The Anna Maria Island Sun Newspaper

Vol. 14 No. 38 - July 16, 2014


Do you have a condo personality?


Do you have the right personality and temperament to live in a condominium? Are you OK with limited control of where you live and sharing common elements of the property? And most important of all, are you willing to participate or at the very least stay informed in the business of running the condominium? If the answer to these questions is no, then stop reading and starting looking at single family homes.

Condominium life can be wonderful. It frees you of all the day to day maintenance issues like landscaping and adding chemicals to the pool. You don’t have to worry when the roof needs to be replaced or when the building needs to be painted; someone else will take care of it for you.

But you do pay a price for this and I don’t mean the monthly maintenance fees. You pay a price in relinquishing control of where you live. Maybe not 100 percent, but there are compromises to be made and decisions that are made for the good of the community not necessarily for the good of the individual.

First of all know what you’re getting into. Make sure you understand the restrictions, like not using the pools after sunset and picking up after your dog. If you’re not flexible and aware that you’re giving up a certain amount of freedom, you’re doomed to unhappiness.

It’s important to be civil when you’re part of a group. If you don’t like decisions that are made, present your case at a board meeting or in writing in a logical calm fashion. Nothing is worse than an individual dominating board meetings with his/her specific issues. You won’t make any friends and probably won’t get your problem taken care of.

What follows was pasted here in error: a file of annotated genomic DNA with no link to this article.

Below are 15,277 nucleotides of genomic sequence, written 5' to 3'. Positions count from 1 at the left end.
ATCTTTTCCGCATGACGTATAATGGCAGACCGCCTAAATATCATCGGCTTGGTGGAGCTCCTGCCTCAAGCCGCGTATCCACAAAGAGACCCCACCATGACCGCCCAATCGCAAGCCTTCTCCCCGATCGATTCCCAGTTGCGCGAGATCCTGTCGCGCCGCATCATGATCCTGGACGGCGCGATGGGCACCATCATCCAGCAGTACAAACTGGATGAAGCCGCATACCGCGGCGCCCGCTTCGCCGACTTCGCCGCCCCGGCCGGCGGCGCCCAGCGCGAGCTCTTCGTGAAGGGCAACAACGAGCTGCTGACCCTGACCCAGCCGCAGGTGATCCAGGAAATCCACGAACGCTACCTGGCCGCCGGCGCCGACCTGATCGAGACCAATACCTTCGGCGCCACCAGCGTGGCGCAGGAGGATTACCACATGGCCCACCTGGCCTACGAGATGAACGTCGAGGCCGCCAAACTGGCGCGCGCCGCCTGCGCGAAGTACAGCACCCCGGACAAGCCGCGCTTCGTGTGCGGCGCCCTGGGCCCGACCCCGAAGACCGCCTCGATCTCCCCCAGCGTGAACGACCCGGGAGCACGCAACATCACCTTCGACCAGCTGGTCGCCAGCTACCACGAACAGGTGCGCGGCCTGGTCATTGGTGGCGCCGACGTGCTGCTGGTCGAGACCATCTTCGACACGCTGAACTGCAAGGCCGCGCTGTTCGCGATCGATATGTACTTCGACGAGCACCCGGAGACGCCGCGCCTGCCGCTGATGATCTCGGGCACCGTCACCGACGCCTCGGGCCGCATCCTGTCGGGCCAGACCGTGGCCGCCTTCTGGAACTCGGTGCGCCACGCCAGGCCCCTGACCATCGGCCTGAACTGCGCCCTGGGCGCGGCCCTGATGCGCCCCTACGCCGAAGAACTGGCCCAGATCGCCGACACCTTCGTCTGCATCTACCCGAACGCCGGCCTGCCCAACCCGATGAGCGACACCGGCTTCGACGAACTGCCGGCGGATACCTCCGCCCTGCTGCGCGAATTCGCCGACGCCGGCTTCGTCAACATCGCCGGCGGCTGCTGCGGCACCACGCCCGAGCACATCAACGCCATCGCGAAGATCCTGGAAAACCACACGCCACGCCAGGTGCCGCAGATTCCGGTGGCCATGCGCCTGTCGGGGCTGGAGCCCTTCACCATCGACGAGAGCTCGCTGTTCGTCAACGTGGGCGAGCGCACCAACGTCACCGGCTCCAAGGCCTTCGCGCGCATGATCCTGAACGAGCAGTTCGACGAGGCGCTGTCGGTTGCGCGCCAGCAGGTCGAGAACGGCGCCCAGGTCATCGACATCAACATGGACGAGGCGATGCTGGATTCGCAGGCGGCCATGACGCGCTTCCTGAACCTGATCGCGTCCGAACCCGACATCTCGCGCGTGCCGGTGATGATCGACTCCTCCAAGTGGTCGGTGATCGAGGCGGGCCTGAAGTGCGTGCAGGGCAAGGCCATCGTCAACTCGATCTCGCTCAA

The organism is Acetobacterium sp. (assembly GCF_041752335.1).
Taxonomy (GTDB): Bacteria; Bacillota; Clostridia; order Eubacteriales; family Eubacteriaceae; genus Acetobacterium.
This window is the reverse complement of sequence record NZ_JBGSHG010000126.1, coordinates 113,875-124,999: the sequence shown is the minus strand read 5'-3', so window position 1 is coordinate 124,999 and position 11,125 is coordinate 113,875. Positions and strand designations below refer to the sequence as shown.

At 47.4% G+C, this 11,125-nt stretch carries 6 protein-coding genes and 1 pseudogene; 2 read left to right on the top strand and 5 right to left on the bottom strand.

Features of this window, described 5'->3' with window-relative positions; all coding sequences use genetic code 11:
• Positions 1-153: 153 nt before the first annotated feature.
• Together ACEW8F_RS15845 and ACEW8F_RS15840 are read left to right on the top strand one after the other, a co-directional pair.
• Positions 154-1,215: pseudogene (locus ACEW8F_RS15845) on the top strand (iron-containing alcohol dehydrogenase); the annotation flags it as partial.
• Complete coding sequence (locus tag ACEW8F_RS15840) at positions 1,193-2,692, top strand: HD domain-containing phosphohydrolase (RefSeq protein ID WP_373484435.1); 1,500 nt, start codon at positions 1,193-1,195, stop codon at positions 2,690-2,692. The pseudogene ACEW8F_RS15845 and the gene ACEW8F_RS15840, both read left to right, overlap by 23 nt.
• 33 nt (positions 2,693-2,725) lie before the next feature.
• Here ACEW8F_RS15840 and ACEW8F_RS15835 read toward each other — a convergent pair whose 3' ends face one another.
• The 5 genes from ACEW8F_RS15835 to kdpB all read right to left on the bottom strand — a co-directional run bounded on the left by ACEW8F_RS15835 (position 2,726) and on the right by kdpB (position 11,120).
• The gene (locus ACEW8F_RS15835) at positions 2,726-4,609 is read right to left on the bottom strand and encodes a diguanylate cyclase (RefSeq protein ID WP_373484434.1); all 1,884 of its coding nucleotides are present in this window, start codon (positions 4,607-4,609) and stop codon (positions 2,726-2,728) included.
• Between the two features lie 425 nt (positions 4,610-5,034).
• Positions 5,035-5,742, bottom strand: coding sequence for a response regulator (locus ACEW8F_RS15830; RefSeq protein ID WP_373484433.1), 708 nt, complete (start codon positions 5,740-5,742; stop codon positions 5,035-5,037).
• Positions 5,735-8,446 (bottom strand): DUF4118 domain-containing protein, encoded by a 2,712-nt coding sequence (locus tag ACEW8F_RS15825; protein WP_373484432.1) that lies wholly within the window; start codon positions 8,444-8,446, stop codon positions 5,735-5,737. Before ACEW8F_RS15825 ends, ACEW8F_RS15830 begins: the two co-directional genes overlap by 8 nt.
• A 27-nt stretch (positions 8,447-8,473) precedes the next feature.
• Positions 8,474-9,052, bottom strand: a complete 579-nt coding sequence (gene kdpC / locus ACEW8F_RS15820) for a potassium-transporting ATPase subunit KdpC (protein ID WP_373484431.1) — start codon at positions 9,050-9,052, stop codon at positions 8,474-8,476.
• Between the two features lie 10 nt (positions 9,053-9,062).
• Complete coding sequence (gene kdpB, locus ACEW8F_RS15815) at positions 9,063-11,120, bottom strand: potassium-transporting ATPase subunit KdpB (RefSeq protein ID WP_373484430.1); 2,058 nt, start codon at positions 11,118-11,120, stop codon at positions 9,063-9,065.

I’ve noticed down through the years that the people who complain the most are the ones that don’t participate in running the community. Serving on a condo board is very satisfying. You help the community where you live and leave with a feeling of accomplishment. And if actually serving on the board scares you to death, at least show up for meetings and vote or serve on a committee.

If you are convinced that the people running the association are really making mistakes, the best thing to do is organize other residents to see what steps can be taken. Sometimes by just placing different people on the board with a fresh outlook is enough to break the log jam. If there is a serious abuse of power, it is possible to recall a board member or the president, but it’s a difficult and messy process.

It goes without saying that getting along with your neighbors who you are sharing a wall with is crucial to successful condo living. Step back before you tell your neighbor his TV was too loud or his grandson splashed you in the pool. Condo living is a “live and let live” concept and if having your own way and not having the ability to overlook minor infractions is your personality, again start looking for a single family home preferably on a large piece of property.

I personally love condo living and have never felt that my personal space or rights have been infringed upon, but that’s me. Before you embark on this lifestyle, you have to sit down with yourself and have a frank conversation. If you can’t have that conversation with yourself, you’ll never be able to have it with the person on the other side of your living room wall.